Augmented reality: exciting invention or possible problem?

Christians need to ask questions about the potential consequences of new technology and how it can affect our lives.

The presidential and vice presidential race has blanketed the campus in posters and campaign slogans, but almost all the dorm senators are running unopposed.

Kaitlin Lanning, Writer


For those who do not delve too deeply into the technological world, AR is an acronym for augmented reality, a concept that has not only excited most scientists, but almost anyone who happens upon the subject. Augmented reality is an enhanced version of reality created by the use of technology to overlay digital information on an image of something being viewed through a device. In essence, it means we can alter the appearance of reality around us. You have probably seen or read about some form of AR, whether it be Tony Stark swiping at screens in “Iron Man” or the HoloDeck in the television show “Star Trek: The Next Generation.” Augmented reality, or any alteration of reality, has always excited mankind since the idea’s inception, and now it may be within our grasp.


The HoloLens is Microsoft’s newest and most promising creation that means to make AR a reality. The HoloLens is an augmented reality headset, a device one wears over the eyes. Using motion-sensing technology and a built-in camera to track the wearer’s surroundings, the headset projects computer generated objects onto the surrounding area. What is possible? The creators claim anything you can think of, including, but not limited to, a leopard lounging on your sofa or a 3-D diagram of our solar system in your dining room. You can even interact with these objects, reaching out and touching them or moving them with your hands. It is truly a thrilling and exciting step in technological advancement.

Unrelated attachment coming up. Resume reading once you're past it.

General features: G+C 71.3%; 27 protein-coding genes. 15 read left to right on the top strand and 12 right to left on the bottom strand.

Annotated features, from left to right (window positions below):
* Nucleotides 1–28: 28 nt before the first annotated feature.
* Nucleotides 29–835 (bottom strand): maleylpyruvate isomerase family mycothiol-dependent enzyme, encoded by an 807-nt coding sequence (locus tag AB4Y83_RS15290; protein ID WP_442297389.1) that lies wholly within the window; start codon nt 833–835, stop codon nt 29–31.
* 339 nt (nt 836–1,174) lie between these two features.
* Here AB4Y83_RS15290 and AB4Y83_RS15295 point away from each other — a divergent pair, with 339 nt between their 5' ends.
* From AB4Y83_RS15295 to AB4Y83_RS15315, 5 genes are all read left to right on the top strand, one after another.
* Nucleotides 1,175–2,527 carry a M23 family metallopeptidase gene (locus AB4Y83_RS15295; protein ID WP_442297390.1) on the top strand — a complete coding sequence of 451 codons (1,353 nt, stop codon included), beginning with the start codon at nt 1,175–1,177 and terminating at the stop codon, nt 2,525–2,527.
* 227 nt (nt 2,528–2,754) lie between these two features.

I will admit, the idea of sitting down with the HoloLens and playing Pokemon to my heart’s content and seeing my little pals before me in 3-D is extremely exciting, but I wonder how this will coincide with our modern lives. “Iron Man” portrays augmented reality as a tool to assist us with even greater advancements for mankind, but I think augmented reality also presents issues with our modern problem of technology addiction. Can you imagine thousands of people sitting solitarily in their rooms playing video games with the HoloLens to their heart’s content, while ignoring all other reality? I do not believe the introduction of the HoloLens will take us that far. Yet I do believe it is good to keep in mind that we need to regulate ourselves in a world where excess has become king.


With the introduction of each new technology into our lives, it is our job as Christians to address both the positives and negatives of every new creation, especially as stewards of creation. Being made in God’s image, we too have an innate desire to create, yet we are  a fallen creation and therefore our creations and our usage of said creations remain far from perfect and often warped. The HoloLens may be far off from being in everyone’s household, but the inclination of mankind corrupts what is good. We must remain vigilant about this problem. In the meantime, I look forward to projecting a napping Pikachu onto my bed.

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